(Garland ISD) September 6, 2012 – Home to award-winning academics, fine arts, and athletics, Garland ISD is also home to award-winning administrators. Career and Technical Education Director Phil Gilbreath was recently named the Career and Technical Association of Texas Administrator of the Year.
A member of CTAT for 38 years, Gilbreath has long been an advocate for equipping students with the skills they need for college and future careers. He graduated from East Texas State University, now Texas A&M University-Commerce, in1967, with a bachelor’s degree in business administration and industrial education.
Gilbreath began his career that same year as an industrial arts teacher in Garland ISD, and while the name of the field has changed to Career and Technical Education, he has remained a part of it ever since.
“I feel just as strongly now about Career and Technical Education as I did 45 years ago,” said Gilbreath. “I want to provide students with opportunities for success and to help them to make career choices as soon as possible.”
Transitioning from teaching into administration in 1974, Gilbreath worked as a consultant for the district’s first Director of Vocational Education, Clarence Reed. After Reed’s retirement in 1982, he took over the position and helped grow the department into what it is today.
“We offer CTE classes at all seven high schools, and there are also several options available for middle school students,” explained Gilbreath. “The program continues to grow and improve. Right now we’re building a new health science center at North Garland High School. We’re also doubling the cosmetology department at South Garland and adding new facilities for auto body, welding, and auto technology.”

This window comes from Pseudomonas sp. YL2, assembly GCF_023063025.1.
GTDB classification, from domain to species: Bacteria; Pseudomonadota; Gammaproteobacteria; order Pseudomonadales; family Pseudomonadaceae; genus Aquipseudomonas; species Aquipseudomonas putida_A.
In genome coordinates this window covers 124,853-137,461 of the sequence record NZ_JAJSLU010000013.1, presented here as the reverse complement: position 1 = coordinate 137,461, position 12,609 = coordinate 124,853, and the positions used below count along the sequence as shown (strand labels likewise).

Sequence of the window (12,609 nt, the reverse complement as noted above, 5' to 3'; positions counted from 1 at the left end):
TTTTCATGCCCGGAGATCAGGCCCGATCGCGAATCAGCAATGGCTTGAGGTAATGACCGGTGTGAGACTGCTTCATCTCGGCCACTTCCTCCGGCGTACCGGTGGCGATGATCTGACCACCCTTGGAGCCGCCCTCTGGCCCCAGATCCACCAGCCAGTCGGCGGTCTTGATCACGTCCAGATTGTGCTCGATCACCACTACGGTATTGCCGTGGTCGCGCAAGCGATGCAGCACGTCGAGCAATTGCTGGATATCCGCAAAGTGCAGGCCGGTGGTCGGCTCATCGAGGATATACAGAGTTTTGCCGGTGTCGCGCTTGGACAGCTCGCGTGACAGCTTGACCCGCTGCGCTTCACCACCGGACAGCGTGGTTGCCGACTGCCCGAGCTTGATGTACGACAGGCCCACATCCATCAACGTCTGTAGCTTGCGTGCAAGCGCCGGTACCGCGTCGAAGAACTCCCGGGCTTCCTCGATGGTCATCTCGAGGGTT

Gilbreath believes the 2012-13 school year will be a good one for Garland ISD because of the state’s increased emphasis on college and career readiness. His department plans to continue operating under the same goals of preparing every student for the possibility of continuing their education in college and providing students with experiences that can translate into future careers.
While Gilbreath says his greatest reward comes from working with teachers, counselors, and administrators to design CTE programs and facilities that will meet the needs of students, the CTAT Administrator of the Year title is also a great honor.
“I know many people that do the same thing I do, and do it well. To be recognized by my peers is a wonderful feeling.”
Gilbreath was first announced as the Area 2 Administrator of the Year after his coworkers nominated him in the spring. He was named the overall Administrator of the Year for Texas during the CTAT conference in July.
“Dr. Gilbreath is most deserving of this honor,” said CTE Coordinator Barbara King. “He has a passion, not only for Career and Technical Education, but for education in general. Every day I continue to learn more from him about a discipline that is so important.”
Gilbreath will now advance to compete against other administrators throughout the U.S at the Region IV Association for Career and Technical Education Conference next spring.
Submitted by Tiffany Graber, Communications Specialist, Garland ISD.
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